One could object that the Mesopotamian and Jewish versions came from the same series of events but were transmitted separately, one in a polytheistic and another in a monotheistic context. Yet concrete evidence of the Mesopotamian story goes back far earlier than any evidence of the Jewish story. The standard full version of the Epic of Gilgamesh includes the flood story in detail and was written at the end of the second millennium by the priest Sin-lique-unninni. This 12-tablet version of Gilgamesh combines and alters elements of previous versions. This version is also extant, that is, it still exists. It can be directly verified. Earlier versions of the same flood story can be found in the Akkadian Atra-Hasis and in the Sumerian Eridu Genesis, both of which can be found on fragments dating from about 1600 BC. There are also numerous cuneiform fragments which corroborate the popularity of the Gilgamesh and Flood stories, and many scholars believe that Gilgamesh was probably a real king who ruled in the early third millennium.

By contrast, most scholars agree that

1) the Bible was certainly written after the twelfth century BC (the first major version of the first five books appearing around or immediately after the 586-538 BC Babylonian captivity, according to Brettler in the annotated 2018 New Oxford Bible),

2) there's no historical or archaeological record of early biblical figures and events (the first mention of Israel seems to be the Merneptah Stele, c. 1208 BC), and

3) the earliest extant biblical record can be found in the Dead Sea scrolls, which date from around 300 BC. 

In regard to 2) above — the lack of historical evidence for early biblical events — archaeologists, Assyriologists and Egyptologists haven't found evidence of early biblical figures or events (by which I mean those found in the Torah or Pentateuch, i.e., Genesis, Exodus, Leviticus, Numbers, and Deuteronomy). The well-publicized theories of David Rohl, which try to match biblical and archaeological records, aren't accepted by most scholars. Rohl tries to verify Jewish history by placing the exodus earlier in the second millennium or — more controversially — by shifting forward the dates of the Middle Kingdom (2055-1650 BC) and the New Kingdom (1550-1069 BC).

My point here isn't so much that the Torah lacks historical evidence (which it seems to) as that the monotheistic flood narrative in the Torah lacks early, pre-Classical textual evidence. Even if one were to verify the story of the Exodus (within the conventional timeframe or by changing Egyptian chronology), this would still have little bearing on the origin of the Noah narrative.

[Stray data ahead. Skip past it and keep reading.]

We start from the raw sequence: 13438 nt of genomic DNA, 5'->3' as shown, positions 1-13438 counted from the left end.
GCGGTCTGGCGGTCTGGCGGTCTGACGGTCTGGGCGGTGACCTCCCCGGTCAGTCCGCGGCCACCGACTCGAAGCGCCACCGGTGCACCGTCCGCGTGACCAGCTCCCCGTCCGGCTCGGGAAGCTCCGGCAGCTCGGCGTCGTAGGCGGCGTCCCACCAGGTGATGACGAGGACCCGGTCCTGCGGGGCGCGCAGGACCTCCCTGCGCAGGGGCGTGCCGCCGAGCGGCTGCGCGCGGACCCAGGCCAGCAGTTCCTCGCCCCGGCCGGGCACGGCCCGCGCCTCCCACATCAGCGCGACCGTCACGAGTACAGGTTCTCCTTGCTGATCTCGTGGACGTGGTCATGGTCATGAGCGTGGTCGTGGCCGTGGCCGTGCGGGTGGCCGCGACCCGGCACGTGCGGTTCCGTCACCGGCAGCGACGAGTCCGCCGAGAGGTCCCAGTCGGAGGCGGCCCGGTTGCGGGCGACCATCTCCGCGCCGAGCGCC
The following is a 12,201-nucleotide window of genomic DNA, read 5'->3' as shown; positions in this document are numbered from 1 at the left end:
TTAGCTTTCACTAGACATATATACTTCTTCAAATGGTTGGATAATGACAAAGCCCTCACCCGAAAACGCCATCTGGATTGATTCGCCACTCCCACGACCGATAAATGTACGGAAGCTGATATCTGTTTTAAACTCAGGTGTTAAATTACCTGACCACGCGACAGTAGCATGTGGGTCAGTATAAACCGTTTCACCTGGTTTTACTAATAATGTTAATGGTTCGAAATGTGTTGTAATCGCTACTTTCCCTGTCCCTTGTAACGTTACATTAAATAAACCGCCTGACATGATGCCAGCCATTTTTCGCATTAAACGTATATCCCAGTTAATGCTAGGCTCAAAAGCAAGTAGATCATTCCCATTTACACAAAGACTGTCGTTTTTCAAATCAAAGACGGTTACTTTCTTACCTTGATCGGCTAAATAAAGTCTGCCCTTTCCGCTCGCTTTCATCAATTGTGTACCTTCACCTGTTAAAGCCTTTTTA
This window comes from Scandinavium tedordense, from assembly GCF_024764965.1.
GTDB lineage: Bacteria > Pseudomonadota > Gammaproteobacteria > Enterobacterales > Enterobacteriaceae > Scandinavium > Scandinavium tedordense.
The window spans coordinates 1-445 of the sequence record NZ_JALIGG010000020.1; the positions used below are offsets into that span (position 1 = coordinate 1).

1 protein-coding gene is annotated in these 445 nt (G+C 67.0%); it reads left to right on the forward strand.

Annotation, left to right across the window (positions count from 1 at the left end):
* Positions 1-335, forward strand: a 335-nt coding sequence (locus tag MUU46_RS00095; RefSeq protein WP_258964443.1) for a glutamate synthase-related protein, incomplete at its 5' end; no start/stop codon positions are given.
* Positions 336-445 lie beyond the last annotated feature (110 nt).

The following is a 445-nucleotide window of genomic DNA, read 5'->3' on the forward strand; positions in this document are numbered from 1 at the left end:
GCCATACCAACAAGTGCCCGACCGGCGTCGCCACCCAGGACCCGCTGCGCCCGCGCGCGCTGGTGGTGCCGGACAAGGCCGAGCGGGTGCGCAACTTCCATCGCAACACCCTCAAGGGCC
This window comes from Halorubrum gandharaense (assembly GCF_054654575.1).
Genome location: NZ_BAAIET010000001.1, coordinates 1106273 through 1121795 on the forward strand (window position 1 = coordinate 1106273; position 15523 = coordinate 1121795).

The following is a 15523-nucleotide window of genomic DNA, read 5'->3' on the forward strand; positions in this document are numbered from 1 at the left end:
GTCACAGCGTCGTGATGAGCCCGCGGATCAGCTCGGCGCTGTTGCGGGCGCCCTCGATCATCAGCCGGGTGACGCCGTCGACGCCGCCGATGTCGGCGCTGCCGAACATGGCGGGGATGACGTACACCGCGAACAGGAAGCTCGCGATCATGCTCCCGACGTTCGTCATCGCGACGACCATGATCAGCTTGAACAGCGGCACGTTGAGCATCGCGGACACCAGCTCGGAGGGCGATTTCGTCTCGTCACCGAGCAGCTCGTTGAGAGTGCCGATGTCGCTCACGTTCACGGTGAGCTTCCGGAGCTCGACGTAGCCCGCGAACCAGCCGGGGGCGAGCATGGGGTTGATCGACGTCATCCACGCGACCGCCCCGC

Noah's Ark, by Leopold Layer (1752–1828),  Slovenščina:  Vesoljni potop in Noetova barka. From Wikimedia Commons.

Noah's Ark, by Leopold Layer (1752–1828), Slovenščina: Vesoljni potop in Noetova barka. From Wikimedia Commons.

As far as we can tell, Mesopotamian writers didn't borrow from Jewish stories about Yahweh and Noah, yet the legendary Moses (the traditional author of the Torah) borrowed from the Mesopotamian story about Enlil and Utnapishtim. My question isn't so much, Did Moses ever live in Egypt? as Why would Moses, supposedly brought up in Egypt, write like a Babylonian? Even if we dispense with the unlikely idea that Moses wrote the Torah (most scholars see four historical layers in its writing), we are still left with the question, Why didn't the authors of the Torah know about or acknowledge the previous account of the Flood?

In regard to 3) above — that is, to the lack of early Jewish versions of the Bible stories — one could object that the Jews may have written on papyrus scrolls or parchment documents at a date much earlier than the Dead Sea scrolls (Egyptian papyrus and parchment go back to the 26th and 24th centuries BC). These early writings may have decomposed while the more durable clay cuneiform tablets survived. This argument could also be applied to original Jewish accounts of the Flood that were handed down orally. Yet in either case we have no concrete proof and we have no outside corroborating evidence. If, in the future, archaeologists find a third millennium BC monotheistic version of the flood story deep beneath an Egyptian pyramid, or in some obscure sunken room of the famous library of Ninevah, then we could argue that the polytheistic story was a take on the monotheistic one. Yet so far it seems the other way around. 

This doesn't mean that the extermination-warning-flood-boat-survival-bird-mountain-sacrifice-blessing story can't have an even more distant source, oral or written. Yet given that we presently believe Mesopotamia to be the birthplace of writing, it's unlikely that it would be written down in a language that pre-dated Sumerian.